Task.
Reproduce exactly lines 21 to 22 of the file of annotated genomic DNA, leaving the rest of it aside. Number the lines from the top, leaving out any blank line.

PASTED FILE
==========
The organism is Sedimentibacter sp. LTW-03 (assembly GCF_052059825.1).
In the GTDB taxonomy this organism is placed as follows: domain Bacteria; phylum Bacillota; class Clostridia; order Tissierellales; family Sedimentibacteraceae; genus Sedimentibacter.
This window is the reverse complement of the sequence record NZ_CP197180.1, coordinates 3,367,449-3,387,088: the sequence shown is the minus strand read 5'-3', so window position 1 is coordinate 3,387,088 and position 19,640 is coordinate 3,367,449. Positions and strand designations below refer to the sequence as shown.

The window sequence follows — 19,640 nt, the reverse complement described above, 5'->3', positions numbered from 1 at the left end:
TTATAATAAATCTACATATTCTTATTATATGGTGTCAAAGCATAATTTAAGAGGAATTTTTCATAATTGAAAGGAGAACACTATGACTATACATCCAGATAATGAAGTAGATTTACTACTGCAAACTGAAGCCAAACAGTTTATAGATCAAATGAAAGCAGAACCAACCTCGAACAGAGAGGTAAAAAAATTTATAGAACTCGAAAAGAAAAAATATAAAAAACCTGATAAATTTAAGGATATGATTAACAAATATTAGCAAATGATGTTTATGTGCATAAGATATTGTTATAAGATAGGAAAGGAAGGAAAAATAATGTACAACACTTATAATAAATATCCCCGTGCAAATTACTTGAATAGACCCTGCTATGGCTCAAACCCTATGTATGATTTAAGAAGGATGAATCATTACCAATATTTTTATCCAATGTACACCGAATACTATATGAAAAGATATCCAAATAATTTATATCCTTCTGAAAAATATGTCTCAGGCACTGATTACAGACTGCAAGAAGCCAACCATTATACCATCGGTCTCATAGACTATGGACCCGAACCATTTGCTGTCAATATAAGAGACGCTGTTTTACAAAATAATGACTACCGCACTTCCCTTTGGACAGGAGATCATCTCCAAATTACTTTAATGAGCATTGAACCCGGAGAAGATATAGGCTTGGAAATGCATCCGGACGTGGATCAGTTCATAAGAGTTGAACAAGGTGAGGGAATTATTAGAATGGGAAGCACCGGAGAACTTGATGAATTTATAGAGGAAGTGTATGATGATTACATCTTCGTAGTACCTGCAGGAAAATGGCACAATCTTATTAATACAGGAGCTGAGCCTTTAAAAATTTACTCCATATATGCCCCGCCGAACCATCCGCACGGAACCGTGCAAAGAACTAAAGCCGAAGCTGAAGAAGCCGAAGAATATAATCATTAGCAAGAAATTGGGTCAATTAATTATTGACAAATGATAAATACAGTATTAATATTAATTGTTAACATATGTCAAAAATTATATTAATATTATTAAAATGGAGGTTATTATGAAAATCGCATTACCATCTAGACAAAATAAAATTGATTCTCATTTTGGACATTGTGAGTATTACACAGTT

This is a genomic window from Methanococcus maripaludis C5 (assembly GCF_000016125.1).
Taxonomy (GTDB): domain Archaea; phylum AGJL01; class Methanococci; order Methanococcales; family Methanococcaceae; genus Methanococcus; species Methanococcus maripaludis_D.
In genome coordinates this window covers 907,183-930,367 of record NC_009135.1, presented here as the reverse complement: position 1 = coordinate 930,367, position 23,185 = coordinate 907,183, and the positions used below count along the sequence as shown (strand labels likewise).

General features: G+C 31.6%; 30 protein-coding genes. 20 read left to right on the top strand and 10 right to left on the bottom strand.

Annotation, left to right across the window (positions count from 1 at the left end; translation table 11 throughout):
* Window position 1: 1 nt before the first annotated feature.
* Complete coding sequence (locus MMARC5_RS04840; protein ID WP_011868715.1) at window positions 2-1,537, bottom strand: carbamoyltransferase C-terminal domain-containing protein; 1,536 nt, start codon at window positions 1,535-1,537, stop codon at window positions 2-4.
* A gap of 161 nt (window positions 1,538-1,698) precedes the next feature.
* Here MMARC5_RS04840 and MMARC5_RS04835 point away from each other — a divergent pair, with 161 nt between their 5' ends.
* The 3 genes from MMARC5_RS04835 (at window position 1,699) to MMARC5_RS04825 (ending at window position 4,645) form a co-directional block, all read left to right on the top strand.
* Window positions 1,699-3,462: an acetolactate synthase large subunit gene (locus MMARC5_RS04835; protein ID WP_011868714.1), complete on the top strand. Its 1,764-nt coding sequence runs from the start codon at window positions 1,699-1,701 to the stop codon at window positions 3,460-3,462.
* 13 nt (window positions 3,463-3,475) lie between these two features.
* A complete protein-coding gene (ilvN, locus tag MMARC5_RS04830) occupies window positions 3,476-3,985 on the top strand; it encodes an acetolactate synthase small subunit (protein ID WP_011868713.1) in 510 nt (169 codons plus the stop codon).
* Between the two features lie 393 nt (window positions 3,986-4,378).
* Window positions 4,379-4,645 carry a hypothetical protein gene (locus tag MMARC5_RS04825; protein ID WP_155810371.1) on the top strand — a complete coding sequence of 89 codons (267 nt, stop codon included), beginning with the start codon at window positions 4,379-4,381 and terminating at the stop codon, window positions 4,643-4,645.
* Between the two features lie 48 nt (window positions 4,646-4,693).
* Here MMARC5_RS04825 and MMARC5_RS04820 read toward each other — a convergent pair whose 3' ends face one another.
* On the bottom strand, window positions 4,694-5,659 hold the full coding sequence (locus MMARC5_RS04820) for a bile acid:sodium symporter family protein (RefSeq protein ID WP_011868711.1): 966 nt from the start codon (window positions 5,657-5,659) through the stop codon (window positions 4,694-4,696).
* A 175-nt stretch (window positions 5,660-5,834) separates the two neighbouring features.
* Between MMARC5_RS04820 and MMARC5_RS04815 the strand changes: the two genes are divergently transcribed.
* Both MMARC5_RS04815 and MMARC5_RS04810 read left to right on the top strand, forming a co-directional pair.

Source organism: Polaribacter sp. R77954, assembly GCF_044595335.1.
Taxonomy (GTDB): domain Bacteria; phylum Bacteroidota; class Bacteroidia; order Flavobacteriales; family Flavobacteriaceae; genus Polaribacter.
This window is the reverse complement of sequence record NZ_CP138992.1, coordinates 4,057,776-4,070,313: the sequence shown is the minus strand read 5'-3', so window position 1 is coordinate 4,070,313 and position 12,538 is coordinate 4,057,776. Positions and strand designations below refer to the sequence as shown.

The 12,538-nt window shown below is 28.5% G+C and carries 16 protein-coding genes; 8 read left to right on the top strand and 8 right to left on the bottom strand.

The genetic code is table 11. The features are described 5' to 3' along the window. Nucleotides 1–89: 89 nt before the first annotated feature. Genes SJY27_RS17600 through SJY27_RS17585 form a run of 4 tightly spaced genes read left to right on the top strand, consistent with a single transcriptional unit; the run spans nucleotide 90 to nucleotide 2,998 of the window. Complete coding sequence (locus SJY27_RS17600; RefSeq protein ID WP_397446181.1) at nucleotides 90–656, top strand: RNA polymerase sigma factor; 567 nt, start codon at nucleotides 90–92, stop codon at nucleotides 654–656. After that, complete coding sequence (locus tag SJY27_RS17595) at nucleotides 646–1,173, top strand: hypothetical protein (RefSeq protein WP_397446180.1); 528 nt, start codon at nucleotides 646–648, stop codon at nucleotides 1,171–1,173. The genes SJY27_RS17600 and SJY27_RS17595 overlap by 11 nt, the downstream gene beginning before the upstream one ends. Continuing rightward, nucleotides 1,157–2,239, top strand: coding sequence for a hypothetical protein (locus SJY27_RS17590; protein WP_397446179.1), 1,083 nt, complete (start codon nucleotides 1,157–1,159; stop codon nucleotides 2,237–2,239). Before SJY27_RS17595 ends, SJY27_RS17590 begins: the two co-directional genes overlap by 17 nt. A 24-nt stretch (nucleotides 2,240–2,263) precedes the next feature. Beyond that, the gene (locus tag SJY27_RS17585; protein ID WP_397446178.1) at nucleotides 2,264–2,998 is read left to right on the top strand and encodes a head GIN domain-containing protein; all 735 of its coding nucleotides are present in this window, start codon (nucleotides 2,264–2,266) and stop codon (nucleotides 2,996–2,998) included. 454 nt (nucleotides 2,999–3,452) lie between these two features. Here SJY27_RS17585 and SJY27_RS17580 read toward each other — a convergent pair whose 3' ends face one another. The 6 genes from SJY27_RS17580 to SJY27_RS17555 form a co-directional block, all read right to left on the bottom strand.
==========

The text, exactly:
* Between the two features lie 48 nt (window positions 4,646-4,693).
* Here MMARC5_RS04825 and MMARC5_RS04820 read toward each other — a convergent pair whose 3' ends face one another.